As a highly Pagan poet said to me: “The Reformation happened because people hadn’t the brains to understand Aquinas.”
I can’t believe I forgot to post on the feast day yesterday of the Angelic Doctor! (Too much work in the law mines was the culprit!) I try to always remember his perfect synthesis of faith and intellect every January 28. Too many people think these attributes are opposites which helps to explain why the world is in such a mess today. I think what is appealing most to me about Aquinas is his optimism. He lived in the thirteenth century, nicknamed the Glorious Century, a true turning point in history when Christendom began to assert traits that would lead to revolutions in so many fields. Aquinas never doubted that the new knowledge about the World was no jeopardy to the Faith, and it has not been, so long as faith and reason work in alliance. We go badly astray when these two essential components of a complete human are viewed as adversaries.
As a highly Pagan poet said to me: “The Reformation happened because people hadn’t the brains to understand Aquinas.” The Church is more immortally important than the State; but the State has its rights, for all that. This Christian duality had always been implicit, as in Christ’s distinction between God and Caesar, or the dogmatic distinction between the natures of Christ.
But St. Thomas has the glory of having seized this double thread as the clue to a thousand things; and thereby created the only creed in which the saints can be sane. It presents itself chiefly, perhaps, to the modern world as the only creed in which the poets can be sane. For there is nobody now to settle the Manichees; and all culture is infected with a faint unclean sense that Nature and all things behind us and below us are bad; that there is only praise to the highbrow in the height. St. Thomas exalted God without lowering Man; he exalted Man without lowering Nature. Therefore, he made a cosmos of common sense; terra viventium; a land of the living.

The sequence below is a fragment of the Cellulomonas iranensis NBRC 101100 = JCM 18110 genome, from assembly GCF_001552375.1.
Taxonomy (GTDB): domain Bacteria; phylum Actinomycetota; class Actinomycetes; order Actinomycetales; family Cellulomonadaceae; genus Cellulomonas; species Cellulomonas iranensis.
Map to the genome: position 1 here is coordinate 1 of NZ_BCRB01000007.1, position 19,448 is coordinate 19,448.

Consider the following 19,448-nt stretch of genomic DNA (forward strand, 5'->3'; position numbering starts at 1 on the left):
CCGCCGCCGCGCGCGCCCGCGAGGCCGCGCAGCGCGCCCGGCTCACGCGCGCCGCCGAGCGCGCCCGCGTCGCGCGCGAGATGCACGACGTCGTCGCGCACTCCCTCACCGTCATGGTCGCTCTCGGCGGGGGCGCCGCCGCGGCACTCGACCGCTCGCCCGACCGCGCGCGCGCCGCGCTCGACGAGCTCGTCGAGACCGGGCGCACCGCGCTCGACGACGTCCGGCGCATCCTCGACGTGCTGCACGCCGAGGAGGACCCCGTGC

His philosophy, like his theology, is that of common sense. He does not torture the brain with desperate attempts to explain existence by explaining it away. The first steps of his mind are the first steps of any honest mind; just as the first virtues of his creed could be those of any honest peasant.
G.K. Chesterton Continue reading